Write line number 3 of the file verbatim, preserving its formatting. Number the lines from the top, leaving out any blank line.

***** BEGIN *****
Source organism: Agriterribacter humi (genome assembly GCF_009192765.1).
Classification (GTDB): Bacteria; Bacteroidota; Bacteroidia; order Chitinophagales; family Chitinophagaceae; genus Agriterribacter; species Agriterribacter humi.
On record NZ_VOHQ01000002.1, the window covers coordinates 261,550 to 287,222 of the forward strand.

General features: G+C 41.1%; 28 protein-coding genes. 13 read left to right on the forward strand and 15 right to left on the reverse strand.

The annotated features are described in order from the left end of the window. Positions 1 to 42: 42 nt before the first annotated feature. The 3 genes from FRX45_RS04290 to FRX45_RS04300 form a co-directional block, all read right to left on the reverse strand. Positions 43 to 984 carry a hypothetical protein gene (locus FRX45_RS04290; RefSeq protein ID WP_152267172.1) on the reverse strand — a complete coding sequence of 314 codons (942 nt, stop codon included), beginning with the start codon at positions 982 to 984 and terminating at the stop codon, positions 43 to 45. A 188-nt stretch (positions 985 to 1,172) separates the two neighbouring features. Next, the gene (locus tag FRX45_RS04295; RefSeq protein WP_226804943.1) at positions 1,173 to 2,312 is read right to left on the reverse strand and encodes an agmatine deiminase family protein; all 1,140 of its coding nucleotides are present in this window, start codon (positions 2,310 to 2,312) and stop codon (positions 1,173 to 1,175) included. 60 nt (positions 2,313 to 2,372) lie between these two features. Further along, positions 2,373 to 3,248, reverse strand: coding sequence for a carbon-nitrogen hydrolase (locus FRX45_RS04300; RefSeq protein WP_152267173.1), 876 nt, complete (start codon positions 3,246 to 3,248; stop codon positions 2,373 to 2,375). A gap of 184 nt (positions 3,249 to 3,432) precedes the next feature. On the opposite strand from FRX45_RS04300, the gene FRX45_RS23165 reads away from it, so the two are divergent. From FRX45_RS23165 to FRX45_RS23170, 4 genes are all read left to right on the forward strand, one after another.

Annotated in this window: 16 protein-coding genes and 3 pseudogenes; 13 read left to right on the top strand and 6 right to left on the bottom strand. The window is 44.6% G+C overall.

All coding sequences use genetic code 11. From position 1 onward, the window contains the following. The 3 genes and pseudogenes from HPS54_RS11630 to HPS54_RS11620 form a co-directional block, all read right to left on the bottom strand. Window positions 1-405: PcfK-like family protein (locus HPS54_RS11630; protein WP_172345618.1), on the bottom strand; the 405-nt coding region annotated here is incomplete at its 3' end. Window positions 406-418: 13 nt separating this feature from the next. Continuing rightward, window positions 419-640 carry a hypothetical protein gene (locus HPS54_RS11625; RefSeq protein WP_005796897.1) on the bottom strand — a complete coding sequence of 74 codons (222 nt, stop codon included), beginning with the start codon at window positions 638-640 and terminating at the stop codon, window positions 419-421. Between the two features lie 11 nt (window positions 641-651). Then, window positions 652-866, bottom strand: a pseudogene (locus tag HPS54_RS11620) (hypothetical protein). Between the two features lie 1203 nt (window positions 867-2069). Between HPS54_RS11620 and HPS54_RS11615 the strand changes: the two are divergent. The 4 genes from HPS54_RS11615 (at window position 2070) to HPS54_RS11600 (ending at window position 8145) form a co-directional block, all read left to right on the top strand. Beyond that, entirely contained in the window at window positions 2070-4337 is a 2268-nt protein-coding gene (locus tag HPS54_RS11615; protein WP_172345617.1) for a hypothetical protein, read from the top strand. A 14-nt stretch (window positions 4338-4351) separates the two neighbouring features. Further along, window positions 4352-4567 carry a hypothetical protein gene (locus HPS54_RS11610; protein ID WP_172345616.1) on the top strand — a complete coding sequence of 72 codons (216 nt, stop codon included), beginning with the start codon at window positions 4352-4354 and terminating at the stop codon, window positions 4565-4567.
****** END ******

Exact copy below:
On record NZ_VOHQ01000002.1, the window covers coordinates 261,550 to 287,222 of the forward strand.